The Morbidly Obese Patient

Robert J. Vissers Kathleen A. Raftery


Cardiopulmonary, „Disease





Electrocardiogram, „Analysis



VenousAccess Lumb,ar„PMncture DiaqnosticPeritoneal, „Lavage Imaging

Equipment., Problems., .S.p,ec.i.ffl,c„.t.o., .§.D„ Chapter, References

Obesity is the condition of an excessive proportion of adipose tissue to total body weight. It is a common problem in the industrialized world, with approximately one-third of all adults in the United States estimated to be overweight.1 Since body fat is difficult to measure in the clinical setting, body mass index (BMI) is frequently utilized. BMI is calculated by dividing the weight in kilograms by the square of the height in meters. A BMI greater than 28 kg/m 2 defines obesity in both sexes, and morbid obesity is associated with a BMI of 40 kg/m2 or greater.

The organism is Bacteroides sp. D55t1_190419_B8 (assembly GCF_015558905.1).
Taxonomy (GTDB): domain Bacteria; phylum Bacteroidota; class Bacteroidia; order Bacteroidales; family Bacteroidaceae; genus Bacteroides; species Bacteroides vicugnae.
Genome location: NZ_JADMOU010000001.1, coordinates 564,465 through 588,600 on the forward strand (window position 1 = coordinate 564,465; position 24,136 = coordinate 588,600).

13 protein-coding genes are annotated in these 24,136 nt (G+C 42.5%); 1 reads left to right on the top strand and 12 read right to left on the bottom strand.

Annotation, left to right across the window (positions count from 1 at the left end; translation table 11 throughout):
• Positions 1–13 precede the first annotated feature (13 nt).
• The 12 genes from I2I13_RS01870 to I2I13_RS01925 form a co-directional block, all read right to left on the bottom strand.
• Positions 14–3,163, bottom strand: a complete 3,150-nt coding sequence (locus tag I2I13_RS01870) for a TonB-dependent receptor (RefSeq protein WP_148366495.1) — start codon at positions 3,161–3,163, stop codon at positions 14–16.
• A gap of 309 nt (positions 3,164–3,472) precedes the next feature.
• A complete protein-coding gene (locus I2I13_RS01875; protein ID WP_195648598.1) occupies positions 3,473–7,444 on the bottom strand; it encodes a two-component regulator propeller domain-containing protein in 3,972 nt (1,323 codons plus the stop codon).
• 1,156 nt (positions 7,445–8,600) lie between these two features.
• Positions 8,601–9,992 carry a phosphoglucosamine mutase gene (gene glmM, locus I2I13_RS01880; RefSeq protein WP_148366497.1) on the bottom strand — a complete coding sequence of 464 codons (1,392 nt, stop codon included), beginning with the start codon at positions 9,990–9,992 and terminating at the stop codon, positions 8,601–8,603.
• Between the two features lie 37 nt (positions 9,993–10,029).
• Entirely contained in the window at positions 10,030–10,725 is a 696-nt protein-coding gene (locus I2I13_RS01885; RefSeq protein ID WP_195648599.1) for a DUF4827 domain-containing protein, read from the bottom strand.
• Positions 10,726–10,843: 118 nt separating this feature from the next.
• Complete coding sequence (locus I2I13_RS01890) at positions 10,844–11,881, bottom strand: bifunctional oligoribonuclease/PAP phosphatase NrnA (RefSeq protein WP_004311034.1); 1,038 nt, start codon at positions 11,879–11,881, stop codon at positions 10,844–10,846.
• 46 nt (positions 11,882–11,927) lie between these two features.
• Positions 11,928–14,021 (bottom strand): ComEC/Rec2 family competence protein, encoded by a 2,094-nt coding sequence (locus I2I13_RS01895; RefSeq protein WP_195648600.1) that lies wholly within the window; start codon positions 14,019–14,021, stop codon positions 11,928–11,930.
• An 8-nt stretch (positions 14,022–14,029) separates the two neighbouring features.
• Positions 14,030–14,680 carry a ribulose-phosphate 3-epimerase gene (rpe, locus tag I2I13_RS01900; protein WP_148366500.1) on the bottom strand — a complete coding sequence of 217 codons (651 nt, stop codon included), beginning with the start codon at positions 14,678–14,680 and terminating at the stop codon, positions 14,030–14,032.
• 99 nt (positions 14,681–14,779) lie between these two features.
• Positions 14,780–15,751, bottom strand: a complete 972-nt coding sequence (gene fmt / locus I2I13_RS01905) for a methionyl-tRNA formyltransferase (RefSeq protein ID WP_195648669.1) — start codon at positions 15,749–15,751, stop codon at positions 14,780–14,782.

Morbidly obese patients pose a number of challenges for emergency health care providers. Prehospital care may be delayed due to problems in moving and transporting these patients. Appropriate-sized gurneys may not be readily available. Even providing common amenities, such as hospital gowns or bedpans of adequate size, can be difficult. In addition, the emergency department (ED) staff must anticipate and be prepared for challenges in performing technical procedures. Excess tissue makes access to body fluids and body cavities a formidable task, while performing imaging procedures can be difficult or impossible. Morbidly obese patients may also evince changes in cardiopulmonary physiology and patterns of traumatic injury, which add to the complexity of their care. 2 This chapter discusses these problems and suggests strategies and techniques that will facilitate the diagnosis and management of acute illness and injury in this unique group of patients.

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